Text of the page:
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No information available. Probably similar in appearance to other species of the genus.
Within Ferrisia-like tubular ducts, dark rim around opening of duct orifice is called sclerotization A, lighter area outside of A is called sclerotization B. Discoidal pores incorporated in or touching A; setae associated with ferrisia-like tubular ducts located in middle of B, not touching A; sclerotization A clearly present and well developed; body elongate oval; without clusters of small oral-collar tubular ducts ventrally on posterior abdominal segments; ventral multiloculars usually restricted to posterior 2 abdominal segments; 1 pair of cerarii.
Ferrisia terani is most similar to F. malvastra (Mc Daniel) by having multilocular pores restricted to vulvar area and without small sized ducts in lateral clusters on posterior abdomen. Ferrisia terani can be distinguished (characters of F. malvastra in parentheses) by having an elongate body (rotund); setae associated with ferrisia-like tubular ducts normally not touching sclerotization A [ where sclerotization A is defined as dark rim surrounding opening of duct orifice], usually in sclerotization B [where sclerotization B is defined as lighter sclerotized area outside of A] (touching A); sclerotization B usually readily apparent (sclerotization B absent or poorly developed). It is difficult to distinguish these species based on morphological characters but the molecular data presented by Kaydan and Gullan (2012) clearly show that they are distinct.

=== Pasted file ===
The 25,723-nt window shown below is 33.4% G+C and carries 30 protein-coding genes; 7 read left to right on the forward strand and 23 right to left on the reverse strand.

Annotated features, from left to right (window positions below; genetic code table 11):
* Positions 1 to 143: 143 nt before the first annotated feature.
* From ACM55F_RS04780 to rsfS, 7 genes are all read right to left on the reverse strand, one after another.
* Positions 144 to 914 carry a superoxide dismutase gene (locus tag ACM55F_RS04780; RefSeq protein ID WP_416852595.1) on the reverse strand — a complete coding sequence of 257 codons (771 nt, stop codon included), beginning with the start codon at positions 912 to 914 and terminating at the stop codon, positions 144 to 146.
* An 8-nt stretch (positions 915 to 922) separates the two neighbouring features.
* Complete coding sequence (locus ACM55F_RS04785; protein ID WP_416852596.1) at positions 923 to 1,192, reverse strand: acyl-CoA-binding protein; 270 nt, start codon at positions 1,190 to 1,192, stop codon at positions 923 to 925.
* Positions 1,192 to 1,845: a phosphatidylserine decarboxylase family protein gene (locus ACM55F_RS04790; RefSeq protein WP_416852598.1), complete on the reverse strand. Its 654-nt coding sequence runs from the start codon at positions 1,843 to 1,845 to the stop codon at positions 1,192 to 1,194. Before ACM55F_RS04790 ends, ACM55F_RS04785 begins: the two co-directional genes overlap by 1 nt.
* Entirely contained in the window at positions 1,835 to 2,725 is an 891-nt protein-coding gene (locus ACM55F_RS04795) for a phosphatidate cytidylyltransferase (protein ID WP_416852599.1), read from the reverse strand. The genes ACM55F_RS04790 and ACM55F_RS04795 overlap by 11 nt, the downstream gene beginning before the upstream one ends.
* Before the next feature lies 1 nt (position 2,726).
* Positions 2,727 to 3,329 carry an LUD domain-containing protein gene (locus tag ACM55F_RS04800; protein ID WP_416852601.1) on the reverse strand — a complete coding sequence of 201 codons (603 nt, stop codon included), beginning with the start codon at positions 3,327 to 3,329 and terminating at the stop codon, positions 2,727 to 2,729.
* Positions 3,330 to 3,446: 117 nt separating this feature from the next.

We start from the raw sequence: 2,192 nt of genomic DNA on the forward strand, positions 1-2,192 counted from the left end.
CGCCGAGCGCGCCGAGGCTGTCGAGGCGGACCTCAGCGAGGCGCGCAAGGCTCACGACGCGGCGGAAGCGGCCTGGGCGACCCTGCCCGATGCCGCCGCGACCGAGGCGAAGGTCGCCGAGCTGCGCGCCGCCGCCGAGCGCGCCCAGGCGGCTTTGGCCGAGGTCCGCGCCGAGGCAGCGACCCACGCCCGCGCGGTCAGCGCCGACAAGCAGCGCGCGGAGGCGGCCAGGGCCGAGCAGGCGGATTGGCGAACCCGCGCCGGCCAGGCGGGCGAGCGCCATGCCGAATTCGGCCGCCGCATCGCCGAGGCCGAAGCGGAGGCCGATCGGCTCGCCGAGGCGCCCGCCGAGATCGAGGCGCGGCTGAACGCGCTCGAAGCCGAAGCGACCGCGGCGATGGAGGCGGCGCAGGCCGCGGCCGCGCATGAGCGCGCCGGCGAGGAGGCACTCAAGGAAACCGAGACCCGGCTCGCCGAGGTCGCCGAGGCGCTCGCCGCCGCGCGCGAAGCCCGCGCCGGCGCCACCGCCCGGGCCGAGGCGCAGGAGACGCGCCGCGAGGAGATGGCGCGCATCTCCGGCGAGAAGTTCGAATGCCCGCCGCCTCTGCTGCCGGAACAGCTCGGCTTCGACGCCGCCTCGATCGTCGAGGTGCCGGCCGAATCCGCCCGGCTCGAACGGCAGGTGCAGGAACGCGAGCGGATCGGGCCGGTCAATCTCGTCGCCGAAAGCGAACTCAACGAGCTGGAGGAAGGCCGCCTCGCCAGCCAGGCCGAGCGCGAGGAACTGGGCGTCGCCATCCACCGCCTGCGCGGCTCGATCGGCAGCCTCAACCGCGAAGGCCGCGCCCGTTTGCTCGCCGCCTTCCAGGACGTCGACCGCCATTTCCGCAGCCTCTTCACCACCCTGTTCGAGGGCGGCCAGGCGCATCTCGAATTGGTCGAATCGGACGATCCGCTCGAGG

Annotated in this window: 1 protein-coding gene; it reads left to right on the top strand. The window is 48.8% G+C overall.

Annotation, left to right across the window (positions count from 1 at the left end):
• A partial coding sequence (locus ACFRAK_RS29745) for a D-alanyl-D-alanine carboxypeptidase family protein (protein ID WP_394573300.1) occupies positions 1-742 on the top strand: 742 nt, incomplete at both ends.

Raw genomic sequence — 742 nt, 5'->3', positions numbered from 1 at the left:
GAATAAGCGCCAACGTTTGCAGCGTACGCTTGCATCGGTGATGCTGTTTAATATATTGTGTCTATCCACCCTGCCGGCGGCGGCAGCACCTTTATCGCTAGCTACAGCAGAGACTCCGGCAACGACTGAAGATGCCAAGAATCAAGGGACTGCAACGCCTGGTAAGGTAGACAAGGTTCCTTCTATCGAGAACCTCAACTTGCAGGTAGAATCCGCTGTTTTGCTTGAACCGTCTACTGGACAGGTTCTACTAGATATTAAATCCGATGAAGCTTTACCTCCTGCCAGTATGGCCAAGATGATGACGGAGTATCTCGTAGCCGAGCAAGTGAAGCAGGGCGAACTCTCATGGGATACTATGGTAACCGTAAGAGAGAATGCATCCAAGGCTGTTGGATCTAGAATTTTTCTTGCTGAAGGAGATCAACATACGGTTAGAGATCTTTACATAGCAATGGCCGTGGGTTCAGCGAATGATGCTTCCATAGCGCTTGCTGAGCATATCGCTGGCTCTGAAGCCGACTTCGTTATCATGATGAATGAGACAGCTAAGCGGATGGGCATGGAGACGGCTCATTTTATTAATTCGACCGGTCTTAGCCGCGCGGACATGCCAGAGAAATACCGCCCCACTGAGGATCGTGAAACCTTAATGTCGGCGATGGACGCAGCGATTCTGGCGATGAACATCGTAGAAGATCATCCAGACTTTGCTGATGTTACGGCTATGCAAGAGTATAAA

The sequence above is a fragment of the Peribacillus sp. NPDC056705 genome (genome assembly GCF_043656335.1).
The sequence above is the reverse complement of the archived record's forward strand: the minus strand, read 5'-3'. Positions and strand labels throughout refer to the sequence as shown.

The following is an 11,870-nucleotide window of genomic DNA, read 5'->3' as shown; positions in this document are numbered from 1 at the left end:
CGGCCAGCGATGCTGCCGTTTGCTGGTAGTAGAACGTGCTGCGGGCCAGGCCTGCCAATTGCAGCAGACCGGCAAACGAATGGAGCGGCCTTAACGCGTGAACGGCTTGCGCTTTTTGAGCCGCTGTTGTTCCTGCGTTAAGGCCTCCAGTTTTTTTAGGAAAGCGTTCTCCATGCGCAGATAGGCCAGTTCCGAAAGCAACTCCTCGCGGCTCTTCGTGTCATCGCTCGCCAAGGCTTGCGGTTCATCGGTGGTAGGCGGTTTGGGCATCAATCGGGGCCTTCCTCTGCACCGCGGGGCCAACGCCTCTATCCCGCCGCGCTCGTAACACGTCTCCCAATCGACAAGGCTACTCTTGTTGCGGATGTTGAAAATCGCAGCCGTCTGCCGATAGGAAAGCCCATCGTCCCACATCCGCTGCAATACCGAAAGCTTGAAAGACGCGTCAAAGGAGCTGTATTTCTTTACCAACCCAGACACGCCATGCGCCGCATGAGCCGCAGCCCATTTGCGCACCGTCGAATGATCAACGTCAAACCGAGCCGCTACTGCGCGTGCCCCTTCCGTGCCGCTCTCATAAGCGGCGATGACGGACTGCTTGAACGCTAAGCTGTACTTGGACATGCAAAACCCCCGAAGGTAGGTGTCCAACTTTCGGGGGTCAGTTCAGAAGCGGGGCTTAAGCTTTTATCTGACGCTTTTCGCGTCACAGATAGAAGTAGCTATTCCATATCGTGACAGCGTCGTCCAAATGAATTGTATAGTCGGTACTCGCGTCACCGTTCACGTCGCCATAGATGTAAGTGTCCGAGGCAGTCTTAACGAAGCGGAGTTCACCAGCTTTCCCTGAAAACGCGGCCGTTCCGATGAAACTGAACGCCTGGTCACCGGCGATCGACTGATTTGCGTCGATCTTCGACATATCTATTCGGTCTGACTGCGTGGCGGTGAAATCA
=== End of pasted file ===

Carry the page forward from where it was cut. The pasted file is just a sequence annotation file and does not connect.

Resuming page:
Ferrisia was recently revised by Kaydan & Gullan (2012) and at least some of the recent interception records of Ferrisia species represent misidentifications of other species. This species is included because we have examined authentically determined specimens taken in quarantine from Mexico (Lantana, Eriobotrya); and Uruguay (unknown host). The species as currently recognized is found on a number of diverse hosts from Argentina, Guatemala, Mexico and Uruguay. Several species of Ferrisia other than F. dasylirii (Cockerell), F. malvastra McDaniel, F. terani and F. virgata (Cockerell) have been taken at U.S. ports-of-entry including: F. colombiana Kaydan & Gullan (Colombia, cut flower); F. kondoi Kaydan & Gullan (Guyana, Syzygium; Honduras, Codiaeum; Mexico, Echeveria, Gardenia, Zingiber); F. meridionalis (Argentina, grape, grapefruit; Chile, Hypericum; Mexico, Euphorbia; Uruguay, Baccharis); F. pitcairnia Kaydan & Gullan (Puerto Rico, bromeliaceae), F. uzinuri Kaydan & Gullan (Bahamas, Codiaeum; Dominican Republic, Citrus; Haiti, Phaseolus); F. williamsi Kaydan & Gullan (Bolivia, Codiaeum; Brazil, Spondias; Guyana, Codiaeum; Nicaragua, orchid).
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